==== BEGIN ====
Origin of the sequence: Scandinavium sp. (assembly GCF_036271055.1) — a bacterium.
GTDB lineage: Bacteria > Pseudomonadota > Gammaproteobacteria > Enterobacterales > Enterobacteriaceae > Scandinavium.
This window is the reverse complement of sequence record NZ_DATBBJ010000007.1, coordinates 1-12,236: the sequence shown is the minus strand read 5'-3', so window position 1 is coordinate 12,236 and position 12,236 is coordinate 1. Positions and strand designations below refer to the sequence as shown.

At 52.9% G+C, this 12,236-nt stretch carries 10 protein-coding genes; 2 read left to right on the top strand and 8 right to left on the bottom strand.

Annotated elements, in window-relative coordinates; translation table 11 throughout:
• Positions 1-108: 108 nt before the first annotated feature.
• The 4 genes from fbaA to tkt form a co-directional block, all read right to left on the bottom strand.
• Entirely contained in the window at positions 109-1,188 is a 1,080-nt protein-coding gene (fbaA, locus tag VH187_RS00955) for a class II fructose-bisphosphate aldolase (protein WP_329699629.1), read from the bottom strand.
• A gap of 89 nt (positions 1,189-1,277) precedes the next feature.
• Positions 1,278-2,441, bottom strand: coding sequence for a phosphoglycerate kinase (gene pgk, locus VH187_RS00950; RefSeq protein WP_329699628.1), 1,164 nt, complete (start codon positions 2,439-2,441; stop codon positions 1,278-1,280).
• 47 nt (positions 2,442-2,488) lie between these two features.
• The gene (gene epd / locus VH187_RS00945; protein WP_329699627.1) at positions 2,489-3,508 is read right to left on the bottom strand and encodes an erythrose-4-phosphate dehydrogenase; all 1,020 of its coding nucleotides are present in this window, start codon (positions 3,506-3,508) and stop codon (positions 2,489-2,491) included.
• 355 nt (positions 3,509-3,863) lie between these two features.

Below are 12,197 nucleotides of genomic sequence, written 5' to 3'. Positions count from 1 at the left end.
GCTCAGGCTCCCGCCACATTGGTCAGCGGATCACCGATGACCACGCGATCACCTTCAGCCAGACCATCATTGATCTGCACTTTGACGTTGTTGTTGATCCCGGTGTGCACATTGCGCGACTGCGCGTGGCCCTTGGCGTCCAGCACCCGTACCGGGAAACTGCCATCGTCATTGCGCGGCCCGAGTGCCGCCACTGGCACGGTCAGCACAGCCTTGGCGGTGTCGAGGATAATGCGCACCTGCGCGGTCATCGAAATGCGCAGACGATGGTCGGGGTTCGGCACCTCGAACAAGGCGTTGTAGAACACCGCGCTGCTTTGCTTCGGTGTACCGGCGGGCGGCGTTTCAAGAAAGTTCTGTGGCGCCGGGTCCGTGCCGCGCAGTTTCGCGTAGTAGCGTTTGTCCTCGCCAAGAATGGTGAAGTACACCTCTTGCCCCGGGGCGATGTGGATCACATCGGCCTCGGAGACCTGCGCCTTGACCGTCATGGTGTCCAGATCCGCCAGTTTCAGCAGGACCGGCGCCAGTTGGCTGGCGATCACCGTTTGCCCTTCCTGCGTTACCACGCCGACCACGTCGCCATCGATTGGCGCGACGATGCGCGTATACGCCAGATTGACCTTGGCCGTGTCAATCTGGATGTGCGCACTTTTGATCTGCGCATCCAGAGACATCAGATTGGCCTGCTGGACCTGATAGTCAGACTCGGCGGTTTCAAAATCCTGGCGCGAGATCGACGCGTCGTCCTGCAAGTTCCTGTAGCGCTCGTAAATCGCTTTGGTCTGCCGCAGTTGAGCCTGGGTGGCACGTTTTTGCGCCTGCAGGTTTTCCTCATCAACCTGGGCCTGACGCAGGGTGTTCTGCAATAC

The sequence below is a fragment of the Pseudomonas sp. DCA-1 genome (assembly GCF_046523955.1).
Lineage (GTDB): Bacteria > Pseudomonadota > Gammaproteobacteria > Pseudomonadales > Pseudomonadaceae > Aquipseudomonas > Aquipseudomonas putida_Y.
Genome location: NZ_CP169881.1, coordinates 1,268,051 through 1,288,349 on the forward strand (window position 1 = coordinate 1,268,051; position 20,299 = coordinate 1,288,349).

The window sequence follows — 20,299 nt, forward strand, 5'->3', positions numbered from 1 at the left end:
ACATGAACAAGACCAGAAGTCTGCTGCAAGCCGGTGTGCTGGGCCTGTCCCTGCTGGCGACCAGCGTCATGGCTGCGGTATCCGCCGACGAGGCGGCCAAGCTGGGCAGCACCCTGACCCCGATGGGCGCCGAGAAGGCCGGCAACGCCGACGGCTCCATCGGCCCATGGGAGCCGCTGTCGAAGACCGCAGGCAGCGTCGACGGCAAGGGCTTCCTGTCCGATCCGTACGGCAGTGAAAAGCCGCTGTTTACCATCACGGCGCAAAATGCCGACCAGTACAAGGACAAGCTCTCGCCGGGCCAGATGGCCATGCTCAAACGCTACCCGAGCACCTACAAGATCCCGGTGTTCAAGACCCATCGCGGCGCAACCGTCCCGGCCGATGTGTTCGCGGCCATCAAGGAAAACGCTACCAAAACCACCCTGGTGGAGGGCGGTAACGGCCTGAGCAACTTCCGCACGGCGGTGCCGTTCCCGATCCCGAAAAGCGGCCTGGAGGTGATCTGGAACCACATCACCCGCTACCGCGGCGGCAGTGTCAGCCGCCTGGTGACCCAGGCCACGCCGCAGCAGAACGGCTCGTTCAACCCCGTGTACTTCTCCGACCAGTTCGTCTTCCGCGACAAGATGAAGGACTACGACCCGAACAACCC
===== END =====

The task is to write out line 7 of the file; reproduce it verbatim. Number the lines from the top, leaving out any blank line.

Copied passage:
• The 4 genes from fbaA to tkt form a co-directional block, all read right to left on the bottom strand.